Institute for the Study of Slavery
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Institute for the Study of Slavery

Established in 1998 by the late Thomas Wiedemann as the 'International Centre for the History of Slavery', ISOS now pursues research on both historical and contemporary slavery and forced labour in all parts of the globe and through all periods.

The Institute draws together academic staff, postdoctoral researchers and postgraduate students from several academic schools within The University of Nottingham: Geography, Humanities, Cultures, Languages and Area Studies, Politics and International Relations, and Sociology and Social Policy.


World's first massive open online course about ending slavery

Now is your chance to learn about this major human rights issue with the world's first online course about contemporary slavery. Registration is now open!

ISOS - supporting Black History Month at The University of Nottingham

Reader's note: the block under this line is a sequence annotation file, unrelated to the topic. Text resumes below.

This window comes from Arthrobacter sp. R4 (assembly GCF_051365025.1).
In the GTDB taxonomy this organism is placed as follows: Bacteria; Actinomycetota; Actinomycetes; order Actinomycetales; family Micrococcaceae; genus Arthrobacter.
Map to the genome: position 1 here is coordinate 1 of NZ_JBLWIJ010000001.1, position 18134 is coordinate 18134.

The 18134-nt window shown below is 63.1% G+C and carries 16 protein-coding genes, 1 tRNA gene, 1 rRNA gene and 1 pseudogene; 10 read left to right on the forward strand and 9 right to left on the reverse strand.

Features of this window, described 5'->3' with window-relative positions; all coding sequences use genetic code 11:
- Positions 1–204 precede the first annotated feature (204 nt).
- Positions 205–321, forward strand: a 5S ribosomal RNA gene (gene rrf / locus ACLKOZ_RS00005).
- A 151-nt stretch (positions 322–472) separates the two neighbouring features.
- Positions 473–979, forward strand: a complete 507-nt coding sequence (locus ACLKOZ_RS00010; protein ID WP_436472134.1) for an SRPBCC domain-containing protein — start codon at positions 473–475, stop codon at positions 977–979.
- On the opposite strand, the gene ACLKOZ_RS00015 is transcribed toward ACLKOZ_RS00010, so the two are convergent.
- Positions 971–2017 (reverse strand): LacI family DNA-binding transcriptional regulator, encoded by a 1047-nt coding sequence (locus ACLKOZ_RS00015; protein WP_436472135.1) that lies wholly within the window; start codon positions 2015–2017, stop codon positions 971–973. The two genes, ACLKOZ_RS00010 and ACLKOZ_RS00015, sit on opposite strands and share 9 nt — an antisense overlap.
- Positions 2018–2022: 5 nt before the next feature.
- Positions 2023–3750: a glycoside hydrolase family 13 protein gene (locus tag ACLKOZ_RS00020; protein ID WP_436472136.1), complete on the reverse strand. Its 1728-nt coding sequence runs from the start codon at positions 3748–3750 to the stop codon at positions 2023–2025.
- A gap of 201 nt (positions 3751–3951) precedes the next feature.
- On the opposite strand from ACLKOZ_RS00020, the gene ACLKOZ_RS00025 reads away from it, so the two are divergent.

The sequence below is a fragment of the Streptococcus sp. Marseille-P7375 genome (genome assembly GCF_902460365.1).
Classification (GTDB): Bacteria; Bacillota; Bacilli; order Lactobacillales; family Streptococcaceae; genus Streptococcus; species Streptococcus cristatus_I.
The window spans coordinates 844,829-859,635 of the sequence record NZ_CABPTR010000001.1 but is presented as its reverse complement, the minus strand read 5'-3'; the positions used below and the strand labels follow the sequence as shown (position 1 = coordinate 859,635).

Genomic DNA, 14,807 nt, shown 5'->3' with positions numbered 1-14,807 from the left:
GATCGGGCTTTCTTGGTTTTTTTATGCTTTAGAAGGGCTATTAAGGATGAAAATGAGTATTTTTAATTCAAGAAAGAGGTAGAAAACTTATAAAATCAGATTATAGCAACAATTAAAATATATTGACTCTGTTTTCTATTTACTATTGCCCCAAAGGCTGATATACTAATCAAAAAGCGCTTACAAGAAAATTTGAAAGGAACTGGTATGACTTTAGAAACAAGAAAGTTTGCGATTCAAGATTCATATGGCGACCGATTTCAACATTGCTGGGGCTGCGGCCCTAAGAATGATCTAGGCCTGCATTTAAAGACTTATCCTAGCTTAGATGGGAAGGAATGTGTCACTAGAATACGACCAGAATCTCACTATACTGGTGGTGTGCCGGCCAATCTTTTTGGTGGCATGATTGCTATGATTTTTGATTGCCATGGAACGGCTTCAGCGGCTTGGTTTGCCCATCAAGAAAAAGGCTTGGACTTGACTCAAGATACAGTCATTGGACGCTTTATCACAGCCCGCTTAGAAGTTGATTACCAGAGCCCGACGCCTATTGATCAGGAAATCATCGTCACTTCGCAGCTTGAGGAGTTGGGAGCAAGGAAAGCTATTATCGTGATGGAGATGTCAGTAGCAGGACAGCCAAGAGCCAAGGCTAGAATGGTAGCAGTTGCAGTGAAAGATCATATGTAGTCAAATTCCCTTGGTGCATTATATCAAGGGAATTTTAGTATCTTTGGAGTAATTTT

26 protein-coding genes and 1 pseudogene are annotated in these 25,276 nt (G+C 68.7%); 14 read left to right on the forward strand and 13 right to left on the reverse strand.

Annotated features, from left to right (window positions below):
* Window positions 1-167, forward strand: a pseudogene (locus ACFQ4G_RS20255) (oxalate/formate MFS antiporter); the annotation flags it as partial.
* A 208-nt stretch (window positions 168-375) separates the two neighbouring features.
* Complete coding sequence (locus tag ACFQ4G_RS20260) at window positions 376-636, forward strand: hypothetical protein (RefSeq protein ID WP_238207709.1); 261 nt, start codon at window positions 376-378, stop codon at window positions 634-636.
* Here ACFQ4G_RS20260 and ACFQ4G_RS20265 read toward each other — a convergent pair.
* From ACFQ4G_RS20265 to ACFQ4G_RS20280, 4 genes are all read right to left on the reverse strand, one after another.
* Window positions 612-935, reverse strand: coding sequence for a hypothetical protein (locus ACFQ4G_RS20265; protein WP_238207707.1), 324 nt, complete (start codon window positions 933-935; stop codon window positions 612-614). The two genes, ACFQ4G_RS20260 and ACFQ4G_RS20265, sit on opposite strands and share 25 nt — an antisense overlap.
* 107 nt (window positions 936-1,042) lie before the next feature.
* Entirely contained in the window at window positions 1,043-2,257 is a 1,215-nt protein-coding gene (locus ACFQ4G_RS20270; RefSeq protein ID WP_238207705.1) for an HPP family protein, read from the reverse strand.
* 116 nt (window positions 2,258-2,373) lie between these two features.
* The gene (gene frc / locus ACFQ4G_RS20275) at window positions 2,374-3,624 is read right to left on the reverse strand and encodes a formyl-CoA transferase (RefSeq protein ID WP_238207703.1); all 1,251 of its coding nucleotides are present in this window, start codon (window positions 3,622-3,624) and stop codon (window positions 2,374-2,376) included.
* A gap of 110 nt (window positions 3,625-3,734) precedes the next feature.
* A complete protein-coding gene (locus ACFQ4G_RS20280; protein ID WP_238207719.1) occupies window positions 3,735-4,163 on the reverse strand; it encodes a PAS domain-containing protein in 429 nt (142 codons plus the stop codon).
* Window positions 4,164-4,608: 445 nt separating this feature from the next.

Deputy Director of ISOS, Susanne Seymour is delighted to introduce the talk by historian and Director of Nottingham News Centre, Norma Gregory, on 'A Journey with George Africanus'.

The Mediterranean crisis – is not like the slave trade.

An open letter signed by more than 250 academics and experts on slavery and migration from around the globe, has condemned the EU's efforts to prevent migrants from leaving the North African coast. The University of Nottingham's Professor Zoe Trodd and Professor Stephen Hodkinson advise that there is much we might learn from the antislavery past and that the historical 'lesson' is that wealthier nations flourish best when they adapt flexibly and accommodate migrant peoples.

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Featured publications

Stephen Hodkinson & Dick Geary (eds.), Slaves and Religions in Graeco-Roman Antiquity and Modern Brazil, Cambridge Scholars Publishing, Newcastle-upon-Tyne, July 2012

Dick Geary & Kostas Vlassopoulos (eds.), Slavery, Citizenship and the State in Classical Antiquity and the Modern Americas, Special issue of European Review of History: Revue Europeenne d'Histoire, Vol. 16.3 (2009) 295-436.

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Institute for the Study of Slavery

University of Nottingham
University Park
Nottingham, NG7 2RD

Tel: +44 (0)115 951 4806
Fax: +44 (0)115 951 4811